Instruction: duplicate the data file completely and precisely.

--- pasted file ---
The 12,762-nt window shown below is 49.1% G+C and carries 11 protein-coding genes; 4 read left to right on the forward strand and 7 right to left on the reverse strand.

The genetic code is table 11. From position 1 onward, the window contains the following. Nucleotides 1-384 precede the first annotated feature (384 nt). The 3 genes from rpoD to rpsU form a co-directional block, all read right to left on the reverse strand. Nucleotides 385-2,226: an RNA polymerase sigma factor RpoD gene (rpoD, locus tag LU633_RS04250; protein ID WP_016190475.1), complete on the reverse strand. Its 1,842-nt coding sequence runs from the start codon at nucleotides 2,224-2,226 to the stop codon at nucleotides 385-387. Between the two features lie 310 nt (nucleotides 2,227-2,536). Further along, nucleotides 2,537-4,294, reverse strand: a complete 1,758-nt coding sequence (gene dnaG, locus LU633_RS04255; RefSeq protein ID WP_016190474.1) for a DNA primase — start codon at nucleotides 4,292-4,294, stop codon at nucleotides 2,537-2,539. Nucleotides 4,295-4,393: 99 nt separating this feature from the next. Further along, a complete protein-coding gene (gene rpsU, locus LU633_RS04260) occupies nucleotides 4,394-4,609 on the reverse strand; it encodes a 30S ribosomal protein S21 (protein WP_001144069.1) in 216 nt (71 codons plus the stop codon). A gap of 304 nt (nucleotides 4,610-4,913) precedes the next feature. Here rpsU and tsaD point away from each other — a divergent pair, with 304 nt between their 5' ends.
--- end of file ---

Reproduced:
The 12,762-nt window shown below is 49.1% G+C and carries 11 protein-coding genes; 4 read left to right on the forward strand and 7 right to left on the reverse strand.

The genetic code is table 11. From position 1 onward, the window contains the following. Nucleotides 1-384 precede the first annotated feature (384 nt). The 3 genes from rpoD to rpsU form a co-directional block, all read right to left on the reverse strand. Nucleotides 385-2,226: an RNA polymerase sigma factor RpoD gene (rpoD, locus tag LU633_RS04250; protein ID WP_016190475.1), complete on the reverse strand. Its 1,842-nt coding sequence runs from the start codon at nucleotides 2,224-2,226 to the stop codon at nucleotides 385-387. Between the two features lie 310 nt (nucleotides 2,227-2,536). Further along, nucleotides 2,537-4,294, reverse strand: a complete 1,758-nt coding sequence (gene dnaG, locus LU633_RS04255; RefSeq protein ID WP_016190474.1) for a DNA primase — start codon at nucleotides 4,292-4,294, stop codon at nucleotides 2,537-2,539. Nucleotides 4,295-4,393: 99 nt separating this feature from the next. Further along, a complete protein-coding gene (gene rpsU, locus LU633_RS04260) occupies nucleotides 4,394-4,609 on the reverse strand; it encodes a 30S ribosomal protein S21 (protein WP_001144069.1) in 216 nt (71 codons plus the stop codon). A gap of 304 nt (nucleotides 4,610-4,913) precedes the next feature. Here rpsU and tsaD point away from each other — a divergent pair, with 304 nt between their 5' ends.